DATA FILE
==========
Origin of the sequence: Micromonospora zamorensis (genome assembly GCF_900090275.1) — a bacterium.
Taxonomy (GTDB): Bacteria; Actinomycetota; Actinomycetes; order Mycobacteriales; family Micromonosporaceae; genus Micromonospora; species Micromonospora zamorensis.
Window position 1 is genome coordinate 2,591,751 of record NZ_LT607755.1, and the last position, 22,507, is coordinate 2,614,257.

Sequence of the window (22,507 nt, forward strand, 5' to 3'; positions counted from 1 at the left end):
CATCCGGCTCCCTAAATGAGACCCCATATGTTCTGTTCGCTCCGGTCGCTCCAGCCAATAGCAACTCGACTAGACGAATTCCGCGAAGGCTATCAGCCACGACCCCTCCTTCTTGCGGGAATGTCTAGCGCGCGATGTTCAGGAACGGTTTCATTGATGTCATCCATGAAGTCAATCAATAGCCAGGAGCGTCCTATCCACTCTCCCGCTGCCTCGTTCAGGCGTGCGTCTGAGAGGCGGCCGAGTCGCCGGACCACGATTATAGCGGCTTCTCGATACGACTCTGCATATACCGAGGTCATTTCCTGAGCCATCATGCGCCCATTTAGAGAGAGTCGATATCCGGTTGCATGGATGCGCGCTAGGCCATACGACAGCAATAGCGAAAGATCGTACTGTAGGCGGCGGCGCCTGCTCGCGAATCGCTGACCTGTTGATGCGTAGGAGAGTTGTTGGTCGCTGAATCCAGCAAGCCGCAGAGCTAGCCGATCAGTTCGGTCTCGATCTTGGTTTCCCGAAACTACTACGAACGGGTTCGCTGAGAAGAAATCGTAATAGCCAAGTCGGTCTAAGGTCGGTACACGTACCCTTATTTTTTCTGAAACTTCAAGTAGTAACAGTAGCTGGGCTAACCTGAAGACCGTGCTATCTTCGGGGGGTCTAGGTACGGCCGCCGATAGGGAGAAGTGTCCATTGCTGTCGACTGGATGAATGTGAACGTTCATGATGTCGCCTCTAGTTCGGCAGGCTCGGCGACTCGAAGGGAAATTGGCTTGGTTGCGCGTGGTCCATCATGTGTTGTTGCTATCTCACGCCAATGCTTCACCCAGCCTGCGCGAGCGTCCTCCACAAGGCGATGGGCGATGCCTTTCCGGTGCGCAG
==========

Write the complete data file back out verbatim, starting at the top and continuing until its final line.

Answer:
Origin of the sequence: Micromonospora zamorensis (genome assembly GCF_900090275.1) — a bacterium.
Taxonomy (GTDB): Bacteria; Actinomycetota; Actinomycetes; order Mycobacteriales; family Micromonosporaceae; genus Micromonospora; species Micromonospora zamorensis.
Window position 1 is genome coordinate 2,591,751 of record NZ_LT607755.1, and the last position, 22,507, is coordinate 2,614,257.

Sequence of the window (22,507 nt, forward strand, 5' to 3'; positions counted from 1 at the left end):
CATCCGGCTCCCTAAATGAGACCCCATATGTTCTGTTCGCTCCGGTCGCTCCAGCCAATAGCAACTCGACTAGACGAATTCCGCGAAGGCTATCAGCCACGACCCCTCCTTCTTGCGGGAATGTCTAGCGCGCGATGTTCAGGAACGGTTTCATTGATGTCATCCATGAAGTCAATCAATAGCCAGGAGCGTCCTATCCACTCTCCCGCTGCCTCGTTCAGGCGTGCGTCTGAGAGGCGGCCGAGTCGCCGGACCACGATTATAGCGGCTTCTCGATACGACTCTGCATATACCGAGGTCATTTCCTGAGCCATCATGCGCCCATTTAGAGAGAGTCGATATCCGGTTGCATGGATGCGCGCTAGGCCATACGACAGCAATAGCGAAAGATCGTACTGTAGGCGGCGGCGCCTGCTCGCGAATCGCTGACCTGTTGATGCGTAGGAGAGTTGTTGGTCGCTGAATCCAGCAAGCCGCAGAGCTAGCCGATCAGTTCGGTCTCGATCTTGGTTTCCCGAAACTACTACGAACGGGTTCGCTGAGAAGAAATCGTAATAGCCAAGTCGGTCTAAGGTCGGTACACGTACCCTTATTTTTTCTGAAACTTCAAGTAGTAACAGTAGCTGGGCTAACCTGAAGACCGTGCTATCTTCGGGGGGTCTAGGTACGGCCGCCGATAGGGAGAAGTGTCCATTGCTGTCGACTGGATGAATGTGAACGTTCATGATGTCGCCTCTAGTTCGGCAGGCTCGGCGACTCGAAGGGAAATTGGCTTGGTTGCGCGTGGTCCATCATGTGTTGTTGCTATCTCACGCCAATGCTTCACCCAGCCTGCGCGAGCGTCCTCCACAAGGCGATGGGCGATGCCTTTCCGGTGCGCAG